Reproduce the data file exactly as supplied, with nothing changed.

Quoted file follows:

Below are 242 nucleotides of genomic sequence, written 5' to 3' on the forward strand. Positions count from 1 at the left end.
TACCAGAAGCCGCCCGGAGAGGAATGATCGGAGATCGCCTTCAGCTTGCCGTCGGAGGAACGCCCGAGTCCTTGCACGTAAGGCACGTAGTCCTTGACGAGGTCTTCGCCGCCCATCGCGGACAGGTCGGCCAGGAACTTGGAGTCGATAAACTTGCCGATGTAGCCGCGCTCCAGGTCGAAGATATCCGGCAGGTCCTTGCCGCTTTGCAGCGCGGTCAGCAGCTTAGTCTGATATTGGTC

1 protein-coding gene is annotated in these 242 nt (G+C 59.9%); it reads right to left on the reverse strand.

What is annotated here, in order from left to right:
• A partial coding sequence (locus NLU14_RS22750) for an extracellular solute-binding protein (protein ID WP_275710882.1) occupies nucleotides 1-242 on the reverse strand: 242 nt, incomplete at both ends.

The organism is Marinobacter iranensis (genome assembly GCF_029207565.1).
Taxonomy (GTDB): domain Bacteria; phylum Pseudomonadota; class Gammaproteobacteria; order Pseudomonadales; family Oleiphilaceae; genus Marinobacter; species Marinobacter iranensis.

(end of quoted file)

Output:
Below are 242 nucleotides of genomic sequence, written 5' to 3' on the forward strand. Positions count from 1 at the left end.
TACCAGAAGCCGCCCGGAGAGGAATGATCGGAGATCGCCTTCAGCTTGCCGTCGGAGGAACGCCCGAGTCCTTGCACGTAAGGCACGTAGTCCTTGACGAGGTCTTCGCCGCCCATCGCGGACAGGTCGGCCAGGAACTTGGAGTCGATAAACTTGCCGATGTAGCCGCGCTCCAGGTCGAAGATATCCGGCAGGTCCTTGCCGCTTTGCAGCGCGGTCAGCAGCTTAGTCTGATATTGGTC

1 protein-coding gene is annotated in these 242 nt (G+C 59.9%); it reads right to left on the reverse strand.

What is annotated here, in order from left to right:
• A partial coding sequence (locus NLU14_RS22750) for an extracellular solute-binding protein (protein ID WP_275710882.1) occupies nucleotides 1-242 on the reverse strand: 242 nt, incomplete at both ends.

The organism is Marinobacter iranensis (genome assembly GCF_029207565.1).
Taxonomy (GTDB): domain Bacteria; phylum Pseudomonadota; class Gammaproteobacteria; order Pseudomonadales; family Oleiphilaceae; genus Marinobacter; species Marinobacter iranensis.